What is the difference between pro audio, home audio, car audio?

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Marshal
Marshal Posts: 2
edited June 2014 in Car Audio & Electronics
what is the difference between all of those 3 in power consumption i seen a old kenwood house amp that is almost loud almost good as a dj amp

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Post edited by Marshal on

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  • Dennis Gardner
    Dennis Gardner Posts: 4,860
    edited June 2014
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    The first one is to be used by "Professionals", the second one goes in your "home" and the last one works in "cars".

    Next question please.....
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  • eloplayspolo
    eloplayspolo Posts: 1,117
    edited June 2014
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    the first one is to be used by "professionals", the second one goes in your "home" and the last one works in "cars".

    Next question please.....

    lolololo
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  • halo71
    halo71 Posts: 4,590
    edited June 2014
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    Marshal wrote: »
    what is the difference between all of those 3 in power consumption i seen a old kenwood house amp that is almost loud almost good as a dj amp


    Shouldn't that read...."I seen a old dj amp that is almost loud almost good as a kenwood house amp"?
    --Gary--
    Onkyo Integra M504, Bottlehead Foreplay III, Denon SACD, Thiel CS2.3, NHT VT-2, VT-3 and Evolution T6, Infinity RSIIIa, SDA1C and a few dozen other speakers around the house I change in and out.
  • Jstas
    Jstas Posts: 14,754
    edited June 2014
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    This thread makes me want to cry.

    Pro-audio or "dj amps" are for public address systems. They are high sensitivity amps with noisy amplification circuits that are doing nothing but shouting everything through high sensitivity drivers that are designed to do nothing more than play loud. They have a limited frequency range and the only reason they sound like they are running the full 20-20K gamut is because of room loading. They are typically playing with more output than the room can handle because DJ's are morons and don't understand what "reasonable listening levels" means. So the drivers are playing at levels that are moving enough air to actually get a compression factor in a room. That's why you can "feel" it.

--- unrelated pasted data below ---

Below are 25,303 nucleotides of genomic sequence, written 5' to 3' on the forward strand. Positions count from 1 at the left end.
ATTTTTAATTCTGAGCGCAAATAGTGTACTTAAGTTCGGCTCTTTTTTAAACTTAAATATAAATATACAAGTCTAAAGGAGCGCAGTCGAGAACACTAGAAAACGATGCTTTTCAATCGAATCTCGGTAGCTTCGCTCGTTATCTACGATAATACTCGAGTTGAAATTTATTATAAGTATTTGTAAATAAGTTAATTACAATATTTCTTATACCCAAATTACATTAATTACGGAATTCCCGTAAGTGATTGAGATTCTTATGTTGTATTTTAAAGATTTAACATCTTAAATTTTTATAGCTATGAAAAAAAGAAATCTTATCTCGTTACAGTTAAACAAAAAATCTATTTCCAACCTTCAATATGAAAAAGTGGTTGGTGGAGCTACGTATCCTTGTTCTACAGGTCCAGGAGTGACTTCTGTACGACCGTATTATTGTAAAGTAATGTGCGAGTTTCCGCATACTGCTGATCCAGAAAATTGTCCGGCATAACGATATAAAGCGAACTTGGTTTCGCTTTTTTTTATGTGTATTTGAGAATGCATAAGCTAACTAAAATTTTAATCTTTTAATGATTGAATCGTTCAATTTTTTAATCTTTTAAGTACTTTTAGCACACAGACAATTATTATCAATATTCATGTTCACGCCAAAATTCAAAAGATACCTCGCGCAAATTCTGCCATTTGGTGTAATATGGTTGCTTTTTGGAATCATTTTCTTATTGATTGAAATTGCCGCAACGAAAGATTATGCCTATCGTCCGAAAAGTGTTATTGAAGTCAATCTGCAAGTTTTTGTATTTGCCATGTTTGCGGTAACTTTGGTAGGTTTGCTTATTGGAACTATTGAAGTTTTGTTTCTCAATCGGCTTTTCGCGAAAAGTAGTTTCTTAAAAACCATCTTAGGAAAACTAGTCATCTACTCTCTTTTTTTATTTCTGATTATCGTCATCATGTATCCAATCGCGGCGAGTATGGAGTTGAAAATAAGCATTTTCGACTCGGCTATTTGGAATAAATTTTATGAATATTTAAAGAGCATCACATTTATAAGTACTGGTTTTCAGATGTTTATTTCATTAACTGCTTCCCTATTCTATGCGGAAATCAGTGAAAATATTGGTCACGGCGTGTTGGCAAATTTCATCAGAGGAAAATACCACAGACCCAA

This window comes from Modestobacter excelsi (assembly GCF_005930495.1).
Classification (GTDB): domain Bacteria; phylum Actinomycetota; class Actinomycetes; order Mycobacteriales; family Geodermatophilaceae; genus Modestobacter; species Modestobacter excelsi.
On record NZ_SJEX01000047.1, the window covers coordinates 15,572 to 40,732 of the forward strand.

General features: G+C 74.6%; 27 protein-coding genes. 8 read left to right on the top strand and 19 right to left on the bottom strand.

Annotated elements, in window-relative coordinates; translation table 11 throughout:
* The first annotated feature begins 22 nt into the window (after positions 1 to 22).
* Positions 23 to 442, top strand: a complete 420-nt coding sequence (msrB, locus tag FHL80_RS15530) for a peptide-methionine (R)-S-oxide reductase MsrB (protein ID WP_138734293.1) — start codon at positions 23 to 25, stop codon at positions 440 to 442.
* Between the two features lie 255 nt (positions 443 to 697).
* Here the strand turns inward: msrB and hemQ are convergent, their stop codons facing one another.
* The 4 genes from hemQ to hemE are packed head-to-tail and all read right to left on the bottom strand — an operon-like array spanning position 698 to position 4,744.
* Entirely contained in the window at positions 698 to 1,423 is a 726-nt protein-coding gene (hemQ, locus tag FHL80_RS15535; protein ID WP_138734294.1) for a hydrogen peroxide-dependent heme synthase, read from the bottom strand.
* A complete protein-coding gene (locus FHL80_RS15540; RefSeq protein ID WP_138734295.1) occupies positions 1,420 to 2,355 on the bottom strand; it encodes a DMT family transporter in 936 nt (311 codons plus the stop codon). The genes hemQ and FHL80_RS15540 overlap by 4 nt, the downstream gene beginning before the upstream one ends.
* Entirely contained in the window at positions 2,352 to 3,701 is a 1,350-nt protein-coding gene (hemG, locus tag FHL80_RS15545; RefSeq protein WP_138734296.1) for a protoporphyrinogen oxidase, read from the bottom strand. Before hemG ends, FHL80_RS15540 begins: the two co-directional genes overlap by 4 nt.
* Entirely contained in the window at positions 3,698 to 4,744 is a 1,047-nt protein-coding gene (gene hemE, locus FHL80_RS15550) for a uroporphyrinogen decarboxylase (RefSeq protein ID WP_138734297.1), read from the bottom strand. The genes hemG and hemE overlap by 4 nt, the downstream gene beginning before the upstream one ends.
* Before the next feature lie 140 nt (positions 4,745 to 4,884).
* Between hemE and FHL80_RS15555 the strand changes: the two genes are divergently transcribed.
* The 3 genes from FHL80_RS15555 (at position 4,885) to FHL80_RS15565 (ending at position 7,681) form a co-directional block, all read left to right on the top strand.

For critical listening of any kind, pro-audio is garbage. Anyone who says or thinks different is drunk off their butt or a moron.

    Home audio runs on 120V AC power. Unless you remove the AC transformer and connect it directly to a DC power source that can energize the internal DC power rails sufficiently to provide the power necessary to run the amplification circuits. But the 120V AC/DC transformer already does that so why bother?

    Car audio runs on 12V DC power. Well, actually, it's typically 14.4V DC but who's counting? Oh, that's right, I am.

    Home and car audio are way more similar than the vast majority of people think. In fact, many of the newer, ultra efficient amplifier designs in home audio were originally made for car audio where they were perfected while rattling people's kidneys loose and exciting pretty girls while blowing their hair around.

    Power consumption is entirely dependent on circuit design and the load you are driving (i.e.: what kind of amp, how powerful it is and what speakers you have attached to it). To give you a reference for power consumption...yeah, impossible. You need to provide specs for what you are looking at.

    Also, go learn about Ohm's law.

    As far as what power they use Pro and Home run on 120V AC power. Amperage draw depends not on how much output power the output circuits support but how much power the input circuits use. So you'll have to look at the specs for that. Especially if it's an integrated device that is running pre-amp controls that aren't passive.

    Car audio uses 12V DC standard. Most car charging systems run between 14.4V and 15V so that they battery actually charge to a 12V standard and you can still run the car. Again, you need to look at the spec sheet for the amp you want to use.
    Expert Moron Extraordinaire

    You're just jealous 'cause the voices don't talk to you!